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American Cancer Society’s influence arm says Legislature’s health cuts put women at risk

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The American Cancer Society’s affiliated Cancer Action Network issued a statement on Tuesday saying that the omission in the current Health & Human Services conference budget proposals of a line item for the “Mary Brogan Breast and Cervical Cancer Early Detection Program” threatens the lives of average Florida women who depend on public funds for screening programs.

See ACS CAN’s full statement below:

The Florida Legislature is planning to eliminate $1.5 million in funding for the Mary Brogan Breast and Cervical Cancer Early Detection Program, which provides lifesaving cancer screenings to medically underserved women between the ages of 50 and 64 whose incomes are below 200 percent of the federal poverty level.

“Evidenced-based screenings are the most important tools for detecting breast and cervical cancer early and improving survival rates,” said  Heather Youmans, government relations director for the American Cancer Society Cancer Action Network (ACS CAN). “The working poor women of this state deserve the opportunity to detect cancer early when survival rates are highest.  We believe the Senate President and Speaker of the House understand this and we implore them to do whatever it takes to ensure the money is restored before the budget process is complete.”

The Mary Brogan Breast and Cervical Cancer Early Detection Program first received state money in fiscal year 2013 and in the first two years provided for an additional 6,148 women in Florida to be screened.  Since then, the program received $1.8 million in fiscal year 2015.  An estimated 340 women are expected to be diagnosed with cancer through the program this year. Women who are diagnosed with cancer through the program gain access to comprehensive treatment services through our state Medicaid program.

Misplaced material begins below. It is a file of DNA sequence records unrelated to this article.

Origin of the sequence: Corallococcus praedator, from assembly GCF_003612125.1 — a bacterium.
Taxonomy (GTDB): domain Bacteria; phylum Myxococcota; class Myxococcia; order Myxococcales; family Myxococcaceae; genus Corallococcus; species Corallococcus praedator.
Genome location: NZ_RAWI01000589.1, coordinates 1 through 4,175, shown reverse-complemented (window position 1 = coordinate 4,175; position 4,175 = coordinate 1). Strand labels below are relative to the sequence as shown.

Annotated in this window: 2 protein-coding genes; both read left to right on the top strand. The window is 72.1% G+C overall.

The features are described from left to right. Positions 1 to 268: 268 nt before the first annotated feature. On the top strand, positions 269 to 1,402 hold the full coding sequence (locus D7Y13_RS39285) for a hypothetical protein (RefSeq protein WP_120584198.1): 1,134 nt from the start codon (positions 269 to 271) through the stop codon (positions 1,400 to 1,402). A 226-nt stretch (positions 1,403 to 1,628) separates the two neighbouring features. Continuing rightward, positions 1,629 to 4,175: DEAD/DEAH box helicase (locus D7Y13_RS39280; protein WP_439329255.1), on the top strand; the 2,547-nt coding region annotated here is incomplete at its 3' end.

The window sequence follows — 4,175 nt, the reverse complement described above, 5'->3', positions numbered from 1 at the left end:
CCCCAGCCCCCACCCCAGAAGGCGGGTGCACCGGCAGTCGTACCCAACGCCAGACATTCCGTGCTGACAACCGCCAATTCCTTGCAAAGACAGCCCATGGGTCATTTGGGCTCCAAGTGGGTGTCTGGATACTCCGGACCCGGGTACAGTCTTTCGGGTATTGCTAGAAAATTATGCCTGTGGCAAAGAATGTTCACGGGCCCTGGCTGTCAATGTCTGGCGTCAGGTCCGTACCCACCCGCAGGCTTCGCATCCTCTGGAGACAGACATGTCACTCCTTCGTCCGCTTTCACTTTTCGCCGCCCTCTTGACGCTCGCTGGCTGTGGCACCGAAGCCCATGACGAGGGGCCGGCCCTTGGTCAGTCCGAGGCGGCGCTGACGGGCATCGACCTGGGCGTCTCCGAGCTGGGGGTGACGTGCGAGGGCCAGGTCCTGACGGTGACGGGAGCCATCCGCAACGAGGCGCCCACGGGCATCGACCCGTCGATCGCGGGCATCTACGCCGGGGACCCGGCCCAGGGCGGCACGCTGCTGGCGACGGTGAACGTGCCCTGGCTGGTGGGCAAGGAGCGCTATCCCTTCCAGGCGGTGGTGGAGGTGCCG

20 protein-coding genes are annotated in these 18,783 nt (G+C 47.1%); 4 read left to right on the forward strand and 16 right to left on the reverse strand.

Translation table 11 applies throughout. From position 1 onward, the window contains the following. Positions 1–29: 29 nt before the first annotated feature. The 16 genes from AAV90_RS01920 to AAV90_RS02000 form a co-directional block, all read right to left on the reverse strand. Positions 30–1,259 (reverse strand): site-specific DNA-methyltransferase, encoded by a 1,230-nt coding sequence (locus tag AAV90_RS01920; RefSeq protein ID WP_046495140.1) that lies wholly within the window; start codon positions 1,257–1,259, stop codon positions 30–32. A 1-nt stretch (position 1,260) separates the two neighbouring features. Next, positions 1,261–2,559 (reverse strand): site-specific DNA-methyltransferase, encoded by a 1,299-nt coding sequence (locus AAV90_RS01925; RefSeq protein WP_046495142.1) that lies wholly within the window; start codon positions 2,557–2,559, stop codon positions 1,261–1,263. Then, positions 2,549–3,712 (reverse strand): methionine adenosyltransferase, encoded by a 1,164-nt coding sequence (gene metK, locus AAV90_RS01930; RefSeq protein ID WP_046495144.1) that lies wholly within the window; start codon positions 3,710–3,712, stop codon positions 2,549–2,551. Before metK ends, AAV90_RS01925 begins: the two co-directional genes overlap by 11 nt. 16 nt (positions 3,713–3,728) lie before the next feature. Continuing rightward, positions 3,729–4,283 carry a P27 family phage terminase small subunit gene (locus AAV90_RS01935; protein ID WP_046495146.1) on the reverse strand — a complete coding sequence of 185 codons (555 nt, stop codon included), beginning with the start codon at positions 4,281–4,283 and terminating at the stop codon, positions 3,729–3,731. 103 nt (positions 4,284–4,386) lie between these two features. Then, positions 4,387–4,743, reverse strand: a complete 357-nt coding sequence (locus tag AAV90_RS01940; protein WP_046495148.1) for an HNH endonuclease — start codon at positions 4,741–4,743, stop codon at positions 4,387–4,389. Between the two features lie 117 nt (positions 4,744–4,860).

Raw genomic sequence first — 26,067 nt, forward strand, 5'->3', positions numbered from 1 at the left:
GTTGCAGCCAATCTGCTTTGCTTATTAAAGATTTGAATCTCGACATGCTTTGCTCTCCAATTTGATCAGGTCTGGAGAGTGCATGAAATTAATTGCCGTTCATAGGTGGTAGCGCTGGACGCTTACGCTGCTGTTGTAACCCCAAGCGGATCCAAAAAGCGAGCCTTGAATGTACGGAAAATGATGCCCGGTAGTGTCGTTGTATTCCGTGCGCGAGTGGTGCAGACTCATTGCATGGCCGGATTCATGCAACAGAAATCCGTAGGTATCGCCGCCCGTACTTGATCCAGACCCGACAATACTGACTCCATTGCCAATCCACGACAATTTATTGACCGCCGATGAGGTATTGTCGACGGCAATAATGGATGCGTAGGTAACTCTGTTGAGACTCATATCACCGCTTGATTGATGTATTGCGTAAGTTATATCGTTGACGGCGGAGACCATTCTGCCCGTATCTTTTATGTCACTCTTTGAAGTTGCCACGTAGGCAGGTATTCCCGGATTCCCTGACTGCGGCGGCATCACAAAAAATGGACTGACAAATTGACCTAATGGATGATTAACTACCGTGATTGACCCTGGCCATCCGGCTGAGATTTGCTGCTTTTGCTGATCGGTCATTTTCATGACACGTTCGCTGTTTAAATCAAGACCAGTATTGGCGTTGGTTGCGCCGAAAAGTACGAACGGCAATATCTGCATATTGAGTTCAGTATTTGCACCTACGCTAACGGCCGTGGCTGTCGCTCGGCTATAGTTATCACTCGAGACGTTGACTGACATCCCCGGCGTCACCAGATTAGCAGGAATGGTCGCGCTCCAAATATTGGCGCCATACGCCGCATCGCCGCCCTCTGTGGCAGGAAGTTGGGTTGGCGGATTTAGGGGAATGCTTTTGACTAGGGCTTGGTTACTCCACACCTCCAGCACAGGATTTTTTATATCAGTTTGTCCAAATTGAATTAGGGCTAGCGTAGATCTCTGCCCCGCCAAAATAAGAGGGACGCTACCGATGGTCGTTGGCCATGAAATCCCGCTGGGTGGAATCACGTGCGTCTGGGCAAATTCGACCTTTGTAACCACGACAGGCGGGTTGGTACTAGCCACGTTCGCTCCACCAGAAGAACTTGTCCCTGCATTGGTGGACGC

“House and Senate leadership have an opportunity to prove that they can work together when a successful program like Mary Brogan is hanging in the balance,” said Youmans.  “This is a matter of life and death.  They must set aside their differences and do the right thing for the women of this state. Every additional dollar means more screenings and increased early detection of cancer for at-risk women.”

Florida ranks 3rd in the United States in the number of new breast cancer cases per year and 2nd in the number of deaths. An estimated 15,470 Floridian women will receive a breast cancer diagnosis and an estimated 2,830 are expected to die from the disease in 2015.”

Ryan Ray writes about campaigns and public policy in Tampa Bay and across the state. A contributor to FloridaPolitics.com and before that, The Florida Squeeze, he covers the Legislature as a member of the Florida Capitol Press Corps and has worked as a staffer on several campaigns. He can be reached at ryan@floridapolitics.com.

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